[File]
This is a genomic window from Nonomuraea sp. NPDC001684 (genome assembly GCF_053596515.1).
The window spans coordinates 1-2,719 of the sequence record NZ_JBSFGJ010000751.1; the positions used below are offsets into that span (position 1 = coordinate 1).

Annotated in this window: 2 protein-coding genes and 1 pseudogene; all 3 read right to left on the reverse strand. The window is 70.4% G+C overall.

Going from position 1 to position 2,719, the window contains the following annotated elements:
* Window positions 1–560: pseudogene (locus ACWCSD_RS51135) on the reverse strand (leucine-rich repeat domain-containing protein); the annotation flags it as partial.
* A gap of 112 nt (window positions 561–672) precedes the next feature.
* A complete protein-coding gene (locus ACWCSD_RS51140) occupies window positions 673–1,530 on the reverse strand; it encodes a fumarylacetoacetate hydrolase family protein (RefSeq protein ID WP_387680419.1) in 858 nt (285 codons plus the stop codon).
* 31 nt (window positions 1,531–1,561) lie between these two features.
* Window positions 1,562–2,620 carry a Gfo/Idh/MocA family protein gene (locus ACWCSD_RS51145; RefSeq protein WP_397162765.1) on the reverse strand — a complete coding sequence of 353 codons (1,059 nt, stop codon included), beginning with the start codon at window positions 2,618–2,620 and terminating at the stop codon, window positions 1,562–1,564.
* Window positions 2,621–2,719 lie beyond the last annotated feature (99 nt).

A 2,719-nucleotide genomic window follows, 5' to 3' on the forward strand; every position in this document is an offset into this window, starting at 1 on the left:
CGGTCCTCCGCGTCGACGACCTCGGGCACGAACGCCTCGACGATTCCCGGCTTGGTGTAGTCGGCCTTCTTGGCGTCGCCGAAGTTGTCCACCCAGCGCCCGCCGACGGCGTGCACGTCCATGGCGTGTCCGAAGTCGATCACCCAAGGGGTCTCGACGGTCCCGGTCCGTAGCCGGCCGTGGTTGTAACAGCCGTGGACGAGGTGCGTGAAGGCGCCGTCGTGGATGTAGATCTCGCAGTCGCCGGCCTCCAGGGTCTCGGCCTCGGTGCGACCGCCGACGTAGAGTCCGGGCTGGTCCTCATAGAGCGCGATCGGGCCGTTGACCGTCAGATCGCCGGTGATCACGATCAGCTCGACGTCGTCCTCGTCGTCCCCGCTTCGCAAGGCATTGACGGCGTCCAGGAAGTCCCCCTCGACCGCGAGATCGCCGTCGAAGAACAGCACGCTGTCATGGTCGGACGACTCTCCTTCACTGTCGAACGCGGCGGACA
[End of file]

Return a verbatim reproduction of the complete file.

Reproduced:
This is a genomic window from Nonomuraea sp. NPDC001684 (genome assembly GCF_053596515.1).
The window spans coordinates 1-2,719 of the sequence record NZ_JBSFGJ010000751.1; the positions used below are offsets into that span (position 1 = coordinate 1).

Annotated in this window: 2 protein-coding genes and 1 pseudogene; all 3 read right to left on the reverse strand. The window is 70.4% G+C overall.

Going from position 1 to position 2,719, the window contains the following annotated elements:
* Window positions 1–560: pseudogene (locus ACWCSD_RS51135) on the reverse strand (leucine-rich repeat domain-containing protein); the annotation flags it as partial.
* A gap of 112 nt (window positions 561–672) precedes the next feature.
* A complete protein-coding gene (locus ACWCSD_RS51140) occupies window positions 673–1,530 on the reverse strand; it encodes a fumarylacetoacetate hydrolase family protein (RefSeq protein ID WP_387680419.1) in 858 nt (285 codons plus the stop codon).
* 31 nt (window positions 1,531–1,561) lie between these two features.
* Window positions 1,562–2,620 carry a Gfo/Idh/MocA family protein gene (locus ACWCSD_RS51145; RefSeq protein WP_397162765.1) on the reverse strand — a complete coding sequence of 353 codons (1,059 nt, stop codon included), beginning with the start codon at window positions 2,618–2,620 and terminating at the stop codon, window positions 1,562–1,564.
* Window positions 2,621–2,719 lie beyond the last annotated feature (99 nt).

A 2,719-nucleotide genomic window follows, 5' to 3' on the forward strand; every position in this document is an offset into this window, starting at 1 on the left:
CGGTCCTCCGCGTCGACGACCTCGGGCACGAACGCCTCGACGATTCCCGGCTTGGTGTAGTCGGCCTTCTTGGCGTCGCCGAAGTTGTCCACCCAGCGCCCGCCGACGGCGTGCACGTCCATGGCGTGTCCGAAGTCGATCACCCAAGGGGTCTCGACGGTCCCGGTCCGTAGCCGGCCGTGGTTGTAACAGCCGTGGACGAGGTGCGTGAAGGCGCCGTCGTGGATGTAGATCTCGCAGTCGCCGGCCTCCAGGGTCTCGGCCTCGGTGCGACCGCCGACGTAGAGTCCGGGCTGGTCCTCATAGAGCGCGATCGGGCCGTTGACCGTCAGATCGCCGGTGATCACGATCAGCTCGACGTCGTCCTCGTCGTCCCCGCTTCGCAAGGCATTGACGGCGTCCAGGAAGTCCCCCTCGACCGCGAGATCGCCGTCGAAGAACAGCACGCTGTCATGGTCGGACGACTCTCCTTCACTGTCGAACGCGGCGGACA